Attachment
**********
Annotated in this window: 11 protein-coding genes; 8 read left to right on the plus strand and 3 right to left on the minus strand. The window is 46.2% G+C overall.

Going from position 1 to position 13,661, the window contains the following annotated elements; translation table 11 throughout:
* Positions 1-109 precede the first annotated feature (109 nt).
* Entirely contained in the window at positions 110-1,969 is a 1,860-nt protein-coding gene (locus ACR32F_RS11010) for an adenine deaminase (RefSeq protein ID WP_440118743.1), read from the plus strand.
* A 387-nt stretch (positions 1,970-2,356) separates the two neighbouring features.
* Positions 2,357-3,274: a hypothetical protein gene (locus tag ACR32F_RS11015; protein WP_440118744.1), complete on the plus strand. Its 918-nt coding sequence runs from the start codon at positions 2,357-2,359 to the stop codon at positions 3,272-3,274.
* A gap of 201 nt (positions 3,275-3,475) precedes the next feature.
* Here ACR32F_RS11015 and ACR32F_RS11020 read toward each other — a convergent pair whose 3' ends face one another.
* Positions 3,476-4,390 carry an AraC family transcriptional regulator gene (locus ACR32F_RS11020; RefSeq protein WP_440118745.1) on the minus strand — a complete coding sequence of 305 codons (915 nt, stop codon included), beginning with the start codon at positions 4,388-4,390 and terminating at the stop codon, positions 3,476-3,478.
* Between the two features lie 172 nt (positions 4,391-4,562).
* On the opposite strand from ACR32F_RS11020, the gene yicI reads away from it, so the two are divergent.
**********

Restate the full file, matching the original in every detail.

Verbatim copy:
Annotated in this window: 11 protein-coding genes; 8 read left to right on the plus strand and 3 right to left on the minus strand. The window is 46.2% G+C overall.

Going from position 1 to position 13,661, the window contains the following annotated elements; translation table 11 throughout:
* Positions 1-109 precede the first annotated feature (109 nt).
* Entirely contained in the window at positions 110-1,969 is a 1,860-nt protein-coding gene (locus ACR32F_RS11010) for an adenine deaminase (RefSeq protein ID WP_440118743.1), read from the plus strand.
* A 387-nt stretch (positions 1,970-2,356) separates the two neighbouring features.
* Positions 2,357-3,274: a hypothetical protein gene (locus tag ACR32F_RS11015; protein WP_440118744.1), complete on the plus strand. Its 918-nt coding sequence runs from the start codon at positions 2,357-2,359 to the stop codon at positions 3,272-3,274.
* A gap of 201 nt (positions 3,275-3,475) precedes the next feature.
* Here ACR32F_RS11015 and ACR32F_RS11020 read toward each other — a convergent pair whose 3' ends face one another.
* Positions 3,476-4,390 carry an AraC family transcriptional regulator gene (locus ACR32F_RS11020; RefSeq protein WP_440118745.1) on the minus strand — a complete coding sequence of 305 codons (915 nt, stop codon included), beginning with the start codon at positions 4,388-4,390 and terminating at the stop codon, positions 3,476-3,478.
* Between the two features lie 172 nt (positions 4,391-4,562).
* On the opposite strand from ACR32F_RS11020, the gene yicI reads away from it, so the two are divergent.